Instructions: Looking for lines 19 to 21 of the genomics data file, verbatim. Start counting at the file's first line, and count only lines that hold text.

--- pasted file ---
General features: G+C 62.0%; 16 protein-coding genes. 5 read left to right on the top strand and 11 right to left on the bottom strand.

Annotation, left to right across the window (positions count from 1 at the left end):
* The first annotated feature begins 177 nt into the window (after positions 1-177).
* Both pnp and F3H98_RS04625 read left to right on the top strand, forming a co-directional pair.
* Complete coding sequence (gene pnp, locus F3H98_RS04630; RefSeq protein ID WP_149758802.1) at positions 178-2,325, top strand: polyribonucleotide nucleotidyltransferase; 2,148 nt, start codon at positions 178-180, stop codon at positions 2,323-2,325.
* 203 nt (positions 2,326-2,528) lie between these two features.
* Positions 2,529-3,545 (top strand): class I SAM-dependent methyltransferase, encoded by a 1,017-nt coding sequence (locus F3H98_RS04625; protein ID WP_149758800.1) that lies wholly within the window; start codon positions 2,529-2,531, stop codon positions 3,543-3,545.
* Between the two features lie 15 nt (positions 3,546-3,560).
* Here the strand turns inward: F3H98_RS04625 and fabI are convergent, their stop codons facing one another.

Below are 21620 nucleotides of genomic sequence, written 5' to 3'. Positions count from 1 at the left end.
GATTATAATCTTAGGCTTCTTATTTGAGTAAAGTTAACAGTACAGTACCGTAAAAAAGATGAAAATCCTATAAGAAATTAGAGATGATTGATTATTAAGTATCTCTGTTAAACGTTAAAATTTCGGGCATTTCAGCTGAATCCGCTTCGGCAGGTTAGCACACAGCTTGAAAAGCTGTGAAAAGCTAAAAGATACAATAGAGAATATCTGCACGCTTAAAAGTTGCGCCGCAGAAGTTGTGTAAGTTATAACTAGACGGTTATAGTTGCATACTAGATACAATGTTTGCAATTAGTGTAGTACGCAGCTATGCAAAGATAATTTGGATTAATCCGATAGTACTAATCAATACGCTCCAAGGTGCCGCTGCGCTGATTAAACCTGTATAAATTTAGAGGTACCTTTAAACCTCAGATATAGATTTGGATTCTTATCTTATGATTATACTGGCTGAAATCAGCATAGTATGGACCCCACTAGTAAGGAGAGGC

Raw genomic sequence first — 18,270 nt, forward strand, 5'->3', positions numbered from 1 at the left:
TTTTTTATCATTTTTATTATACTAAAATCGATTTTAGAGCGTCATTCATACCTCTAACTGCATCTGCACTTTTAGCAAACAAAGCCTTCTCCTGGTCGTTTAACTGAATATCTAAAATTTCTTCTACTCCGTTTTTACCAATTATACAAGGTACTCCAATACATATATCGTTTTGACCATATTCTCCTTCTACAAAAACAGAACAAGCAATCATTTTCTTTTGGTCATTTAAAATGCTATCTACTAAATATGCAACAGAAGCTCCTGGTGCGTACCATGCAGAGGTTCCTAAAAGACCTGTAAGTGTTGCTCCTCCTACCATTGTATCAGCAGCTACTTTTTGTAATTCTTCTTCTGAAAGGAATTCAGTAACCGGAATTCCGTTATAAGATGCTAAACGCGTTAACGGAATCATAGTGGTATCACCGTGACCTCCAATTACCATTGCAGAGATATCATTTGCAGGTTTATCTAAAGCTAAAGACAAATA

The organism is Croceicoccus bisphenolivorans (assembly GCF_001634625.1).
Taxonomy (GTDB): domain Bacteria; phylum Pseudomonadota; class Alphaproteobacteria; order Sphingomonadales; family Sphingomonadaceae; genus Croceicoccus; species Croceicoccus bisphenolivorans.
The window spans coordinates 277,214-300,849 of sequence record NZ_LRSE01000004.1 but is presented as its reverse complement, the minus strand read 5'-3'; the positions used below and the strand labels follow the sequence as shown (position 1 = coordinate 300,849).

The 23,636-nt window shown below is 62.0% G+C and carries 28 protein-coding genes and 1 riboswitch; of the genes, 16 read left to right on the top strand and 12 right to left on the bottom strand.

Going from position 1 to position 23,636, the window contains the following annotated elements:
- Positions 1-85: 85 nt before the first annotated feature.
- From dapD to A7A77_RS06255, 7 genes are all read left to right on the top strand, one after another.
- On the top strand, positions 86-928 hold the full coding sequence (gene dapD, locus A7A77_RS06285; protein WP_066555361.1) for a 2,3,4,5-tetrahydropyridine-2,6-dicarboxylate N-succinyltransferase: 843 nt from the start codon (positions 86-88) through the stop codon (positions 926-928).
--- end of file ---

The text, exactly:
- Positions 1-85: 85 nt before the first annotated feature.
- From dapD to A7A77_RS06255, 7 genes are all read left to right on the top strand, one after another.
- On the top strand, positions 86-928 hold the full coding sequence (gene dapD, locus A7A77_RS06285; protein WP_066555361.1) for a 2,3,4,5-tetrahydropyridine-2,6-dicarboxylate N-succinyltransferase: 843 nt from the start codon (positions 86-88) through the stop codon (positions 926-928).